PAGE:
Progress, Obstacles and Advocacy in Malaria Programs

be-that-voice-2.jpgPBS Reporter Ray Suarez recently visited Bagamoyo, Tanzania, a former colonial outpost for the Omani Arabs, the Germans and the British.  Evidence of this past is crumbling, and the present finds poor people confronted with malaria.  Ironically Bagamoyo is at the forefront of work to find a malaria vaccine.

Suarez found that even though the vaccine is not yet ready and poverty pervades, the people are benefiting from national malaria control interventions.  He documented bednet use, indoor residual spraying activities and judicious use of malaria treatment combined with appropriate diagnostics.

Suarez describes the appropriate steps along the pathway to malaria elimination. We should fully implement those interventions we have to bring down mortality. Then we can implement the new technologies like vaccines when them come on line to consolidate gains and move toward elimination.

Botswana, not necessarily considered a malaria hotspot with only 14,000 cases reported last year, still needs to step up to the plate and eliminate its own share of the disease.  At a recent conference the Deputy Permanent Secretary, Health stressed the importance of bringing the public along. “He explained that implementing malaria control strategies is complex because it does not just dependent on how much they can deliver, but mainly on the acceptance by the communities. He explained that to address the obstacles, they have developed an advocacy and communication strategy to strengthen health education and community mobilisation.”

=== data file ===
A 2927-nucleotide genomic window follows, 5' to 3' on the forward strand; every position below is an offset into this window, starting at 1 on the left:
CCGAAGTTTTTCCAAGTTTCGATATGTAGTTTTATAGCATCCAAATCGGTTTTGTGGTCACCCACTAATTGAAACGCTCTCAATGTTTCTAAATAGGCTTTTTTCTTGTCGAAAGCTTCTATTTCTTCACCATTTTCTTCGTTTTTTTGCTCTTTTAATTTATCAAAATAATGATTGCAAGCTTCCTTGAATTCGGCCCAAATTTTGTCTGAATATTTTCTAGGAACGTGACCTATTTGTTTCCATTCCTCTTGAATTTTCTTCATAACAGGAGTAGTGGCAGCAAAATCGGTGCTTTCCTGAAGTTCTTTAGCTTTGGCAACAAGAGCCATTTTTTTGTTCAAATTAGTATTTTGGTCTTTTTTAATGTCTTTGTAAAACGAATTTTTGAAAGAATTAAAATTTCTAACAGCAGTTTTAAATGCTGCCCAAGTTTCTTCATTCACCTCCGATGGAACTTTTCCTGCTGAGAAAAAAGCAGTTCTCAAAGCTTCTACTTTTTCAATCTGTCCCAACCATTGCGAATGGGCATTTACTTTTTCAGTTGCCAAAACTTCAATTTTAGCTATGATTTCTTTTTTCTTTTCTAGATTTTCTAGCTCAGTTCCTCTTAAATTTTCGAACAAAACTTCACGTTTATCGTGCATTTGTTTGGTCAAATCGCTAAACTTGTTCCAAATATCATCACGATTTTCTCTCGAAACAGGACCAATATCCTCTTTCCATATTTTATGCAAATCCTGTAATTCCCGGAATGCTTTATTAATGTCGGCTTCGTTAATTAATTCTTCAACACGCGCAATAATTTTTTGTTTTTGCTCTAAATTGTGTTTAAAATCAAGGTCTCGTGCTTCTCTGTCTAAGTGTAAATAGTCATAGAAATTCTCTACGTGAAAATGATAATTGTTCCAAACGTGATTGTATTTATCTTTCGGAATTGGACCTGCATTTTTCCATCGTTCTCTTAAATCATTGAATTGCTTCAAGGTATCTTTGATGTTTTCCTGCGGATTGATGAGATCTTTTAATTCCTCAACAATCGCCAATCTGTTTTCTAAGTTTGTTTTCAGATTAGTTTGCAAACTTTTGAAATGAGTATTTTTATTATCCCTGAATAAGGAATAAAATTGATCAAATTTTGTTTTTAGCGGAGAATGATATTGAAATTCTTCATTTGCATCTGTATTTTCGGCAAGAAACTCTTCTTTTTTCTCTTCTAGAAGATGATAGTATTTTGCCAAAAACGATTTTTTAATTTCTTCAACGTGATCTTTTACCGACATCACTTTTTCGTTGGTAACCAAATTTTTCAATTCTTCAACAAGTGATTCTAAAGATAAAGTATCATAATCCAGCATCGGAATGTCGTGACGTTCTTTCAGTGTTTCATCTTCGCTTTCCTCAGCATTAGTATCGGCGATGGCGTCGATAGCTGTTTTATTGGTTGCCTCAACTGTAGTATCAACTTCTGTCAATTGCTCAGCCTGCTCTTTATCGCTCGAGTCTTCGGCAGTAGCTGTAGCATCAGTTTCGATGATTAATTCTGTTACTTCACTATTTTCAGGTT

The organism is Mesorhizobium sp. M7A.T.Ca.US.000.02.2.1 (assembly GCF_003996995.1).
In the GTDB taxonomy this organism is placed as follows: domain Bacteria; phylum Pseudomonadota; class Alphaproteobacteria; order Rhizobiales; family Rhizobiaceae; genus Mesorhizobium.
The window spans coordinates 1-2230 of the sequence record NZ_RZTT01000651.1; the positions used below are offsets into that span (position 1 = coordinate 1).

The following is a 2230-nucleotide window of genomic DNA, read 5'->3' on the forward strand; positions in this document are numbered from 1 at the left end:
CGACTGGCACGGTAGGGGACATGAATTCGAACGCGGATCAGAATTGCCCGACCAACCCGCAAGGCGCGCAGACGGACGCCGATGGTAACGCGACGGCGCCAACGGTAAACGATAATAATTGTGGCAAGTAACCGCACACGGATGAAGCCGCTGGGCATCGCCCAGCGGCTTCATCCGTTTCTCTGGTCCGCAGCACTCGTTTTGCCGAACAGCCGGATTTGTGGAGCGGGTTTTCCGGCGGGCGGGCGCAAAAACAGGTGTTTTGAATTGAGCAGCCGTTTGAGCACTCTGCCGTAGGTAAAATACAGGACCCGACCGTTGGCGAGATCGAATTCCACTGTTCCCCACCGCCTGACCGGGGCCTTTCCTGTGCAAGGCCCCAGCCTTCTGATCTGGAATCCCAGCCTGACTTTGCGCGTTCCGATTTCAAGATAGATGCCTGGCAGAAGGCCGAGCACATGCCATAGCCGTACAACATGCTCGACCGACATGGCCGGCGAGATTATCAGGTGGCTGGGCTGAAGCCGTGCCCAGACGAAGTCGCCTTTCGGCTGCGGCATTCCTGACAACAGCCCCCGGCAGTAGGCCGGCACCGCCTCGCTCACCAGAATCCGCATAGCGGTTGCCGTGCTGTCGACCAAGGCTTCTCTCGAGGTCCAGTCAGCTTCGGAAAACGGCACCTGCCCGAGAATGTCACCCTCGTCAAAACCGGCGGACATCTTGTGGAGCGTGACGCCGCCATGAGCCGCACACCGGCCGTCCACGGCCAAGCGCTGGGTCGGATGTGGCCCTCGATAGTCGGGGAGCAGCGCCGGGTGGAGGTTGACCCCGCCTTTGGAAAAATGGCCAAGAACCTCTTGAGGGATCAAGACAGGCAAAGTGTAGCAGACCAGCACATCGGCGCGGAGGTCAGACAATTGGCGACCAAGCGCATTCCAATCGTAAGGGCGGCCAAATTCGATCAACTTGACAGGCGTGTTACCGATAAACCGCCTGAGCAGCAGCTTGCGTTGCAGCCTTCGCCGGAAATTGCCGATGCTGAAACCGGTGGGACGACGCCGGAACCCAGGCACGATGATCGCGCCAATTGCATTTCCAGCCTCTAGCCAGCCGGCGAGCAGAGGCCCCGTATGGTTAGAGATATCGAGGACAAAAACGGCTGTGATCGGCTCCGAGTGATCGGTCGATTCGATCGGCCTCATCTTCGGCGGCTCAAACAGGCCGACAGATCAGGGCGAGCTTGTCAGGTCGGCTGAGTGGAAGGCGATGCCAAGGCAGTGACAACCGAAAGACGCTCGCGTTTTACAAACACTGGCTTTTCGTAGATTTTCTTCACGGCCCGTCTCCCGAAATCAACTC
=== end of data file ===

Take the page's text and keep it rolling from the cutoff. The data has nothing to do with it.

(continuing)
Advocacy is also at the forefront in Ghana. “Participants at a malaria advocacy forum at Apam in the Gomoa West District have appealed to the Ministry of Local Government and Rural Development to restore the one per cent contribution from the District Assemblies Common fund for malaria control initiatives in the districts.”

For the past three year the VOICES malaria advocacy program has been organizing district advocacy teams in Ghana so that the local people develop their own political voice to attack one of the most serious threats to their health and welfare. Ghana’s district advocacy guide is available online for people in other districts throughout endemic countries to use.

The experience in Ghana shows that it is not enough to have well formulated national policies and programs. These must be supported and implemented at the district and community level, so that like the people of Bagamoyo, everyone has access to the appropriate malaria control services they need.

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